That being said, rabies is not given with the first vaccine. It’s given at roughly 16 weeks. But it’s still not a good idea for you to administer your own vaccinations. You don’t know where or how to give them (SubQ, IM, IN, etc….), and you don’t know what reactions to look for. For example, many specific vaccines are given in a specific limb so that if a reaction occurs it’s universally known which vaccine caused it, just in case you rush to a different vet. Rabies goes in the right hind limb.

    You are right, I do honestly feel vets try to give to much in most cases, ESPECIALLY in young pups! I’ve heard of vets wanting to give 6 way combos to young pups, and I’m APPALLED. IMHO, that is WAY too much. Research and decide what is right for you. You may decide Parvo is all you want to give. Even I would do a parvo vaccine, it’s just too deadly without. Figure out what you want, what your pup is truly at risk for, and then stand your ground with the vet. I took Zeke in for his distemper and bordetella once, it was required at the kennel he was going to, and they tried to do another vaccine as well. I stood my ground and said NO, and even though there was a slight argument, zeke did NOT get it

  3. JenVT says:

    You can give all of their shots yourself except rabies. That must be given by a licensed veterinarian but many towns offer clinics this time of year.

  4. bluebonnetgranny says:

    There is only one shot that has to be given by a Vet & that is the rabies shot. The rest you can give yourself if you know what you are doing.

    Reputable breeders always do their own puppy shots. Some even dock the tails & remove dew claws them selves if the breed calls for it.

    You will have to purchase the vaccine from a store, along with the needles & you have to know when each shot is given.

    Know what you are doing before you do it.

  5. Lacy says:

    Really the only shot your dog HAS to go to the vet for, like the other person said, is the rabies shot. My mom give’s our dog all their shots except for rabies. We found 6 in 1 shots at tractor supply, and give those to our dogs instead of wasting the time and money at a vet. It’s a whollee lot cheaper and less time consuming.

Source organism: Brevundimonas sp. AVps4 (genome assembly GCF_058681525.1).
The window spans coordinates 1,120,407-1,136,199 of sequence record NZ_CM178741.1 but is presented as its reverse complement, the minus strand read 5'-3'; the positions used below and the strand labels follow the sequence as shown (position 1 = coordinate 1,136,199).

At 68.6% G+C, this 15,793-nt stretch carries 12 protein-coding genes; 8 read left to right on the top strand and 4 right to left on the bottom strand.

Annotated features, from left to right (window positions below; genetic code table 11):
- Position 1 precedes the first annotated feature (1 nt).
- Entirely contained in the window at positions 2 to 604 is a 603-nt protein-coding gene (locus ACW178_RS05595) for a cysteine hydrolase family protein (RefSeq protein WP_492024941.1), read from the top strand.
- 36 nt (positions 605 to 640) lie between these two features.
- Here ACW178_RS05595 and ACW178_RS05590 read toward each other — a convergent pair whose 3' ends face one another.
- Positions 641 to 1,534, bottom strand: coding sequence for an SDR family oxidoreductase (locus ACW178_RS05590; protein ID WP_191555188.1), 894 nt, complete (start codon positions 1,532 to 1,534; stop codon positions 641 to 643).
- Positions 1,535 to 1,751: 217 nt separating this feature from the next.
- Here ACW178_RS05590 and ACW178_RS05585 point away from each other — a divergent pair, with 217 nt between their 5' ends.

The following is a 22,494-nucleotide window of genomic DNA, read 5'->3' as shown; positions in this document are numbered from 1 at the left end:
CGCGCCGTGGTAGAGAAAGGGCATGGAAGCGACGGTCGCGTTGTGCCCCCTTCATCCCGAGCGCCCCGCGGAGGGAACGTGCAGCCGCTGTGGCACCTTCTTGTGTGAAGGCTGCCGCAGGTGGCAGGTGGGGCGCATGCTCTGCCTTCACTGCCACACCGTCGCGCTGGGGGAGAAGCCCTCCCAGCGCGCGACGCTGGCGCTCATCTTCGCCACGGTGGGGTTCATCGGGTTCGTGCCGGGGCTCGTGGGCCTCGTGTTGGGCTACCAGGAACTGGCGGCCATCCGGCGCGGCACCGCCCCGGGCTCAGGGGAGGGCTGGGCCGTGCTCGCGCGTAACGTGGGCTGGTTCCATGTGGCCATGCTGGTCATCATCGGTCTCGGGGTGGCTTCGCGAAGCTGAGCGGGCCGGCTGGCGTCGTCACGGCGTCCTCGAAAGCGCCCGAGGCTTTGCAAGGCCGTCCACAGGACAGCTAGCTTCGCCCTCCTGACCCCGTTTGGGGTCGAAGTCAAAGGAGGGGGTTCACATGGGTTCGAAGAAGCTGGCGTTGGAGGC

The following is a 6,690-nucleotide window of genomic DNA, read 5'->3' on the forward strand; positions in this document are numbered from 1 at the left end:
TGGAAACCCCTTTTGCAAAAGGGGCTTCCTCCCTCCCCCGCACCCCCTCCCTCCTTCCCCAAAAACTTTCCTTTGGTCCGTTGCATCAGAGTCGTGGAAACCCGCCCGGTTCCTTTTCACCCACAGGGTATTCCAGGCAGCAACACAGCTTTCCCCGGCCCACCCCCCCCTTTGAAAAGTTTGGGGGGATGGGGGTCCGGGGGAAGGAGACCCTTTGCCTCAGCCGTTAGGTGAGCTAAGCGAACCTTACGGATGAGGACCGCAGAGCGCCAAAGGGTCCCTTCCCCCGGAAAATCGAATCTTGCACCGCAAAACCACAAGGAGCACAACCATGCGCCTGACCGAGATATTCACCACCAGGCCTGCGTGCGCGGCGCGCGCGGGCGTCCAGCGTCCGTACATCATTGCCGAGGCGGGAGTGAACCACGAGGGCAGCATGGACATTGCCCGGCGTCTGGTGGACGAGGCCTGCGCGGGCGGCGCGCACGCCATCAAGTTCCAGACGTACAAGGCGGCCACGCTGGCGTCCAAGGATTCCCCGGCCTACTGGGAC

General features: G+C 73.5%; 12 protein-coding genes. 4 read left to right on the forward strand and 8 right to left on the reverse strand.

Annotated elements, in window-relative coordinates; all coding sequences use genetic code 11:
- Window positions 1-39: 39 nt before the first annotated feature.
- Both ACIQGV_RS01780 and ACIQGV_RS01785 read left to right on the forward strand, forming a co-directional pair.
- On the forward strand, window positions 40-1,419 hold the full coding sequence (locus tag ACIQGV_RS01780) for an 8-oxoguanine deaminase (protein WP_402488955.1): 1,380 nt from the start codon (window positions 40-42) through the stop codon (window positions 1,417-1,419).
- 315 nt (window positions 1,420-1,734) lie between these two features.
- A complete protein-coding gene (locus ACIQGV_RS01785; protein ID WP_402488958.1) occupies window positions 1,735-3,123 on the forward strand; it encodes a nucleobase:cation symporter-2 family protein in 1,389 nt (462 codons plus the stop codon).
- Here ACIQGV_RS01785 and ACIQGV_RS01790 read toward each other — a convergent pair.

6. william says:

    I have often given vaccines to my dogs. The only one a vet needs to give is rabies. You can usually get canine vaccines at a feed store. Many pharmacies will order them for you. Just be sure to follow up with vaccinations as directed on vaccines you will buy. Injecting a dog is easy and most dogs don’t pay much attention to it.

  7. xAsHtOoNxbAbiOox says:

    Wen my puppy needed the 1st jab my nans girlfriend is a dog breeder so she gave us the 3 in 1 jab for free but the jabs shudnt be 2 pricey if u got a vets in pets at home. Then go there they are wiked they treat the dog and don’t try 2 sell u anything you don’t need :)

  8. Steve E says:

    In Canada I can buy the shots at a local pharmacy with the needles for $13 bucks so I gave my dog his first 2 shots and my vet gave him his last shot and later he gave him his rabies. You can’t buy rabies so a vet has to give it something about a live virus.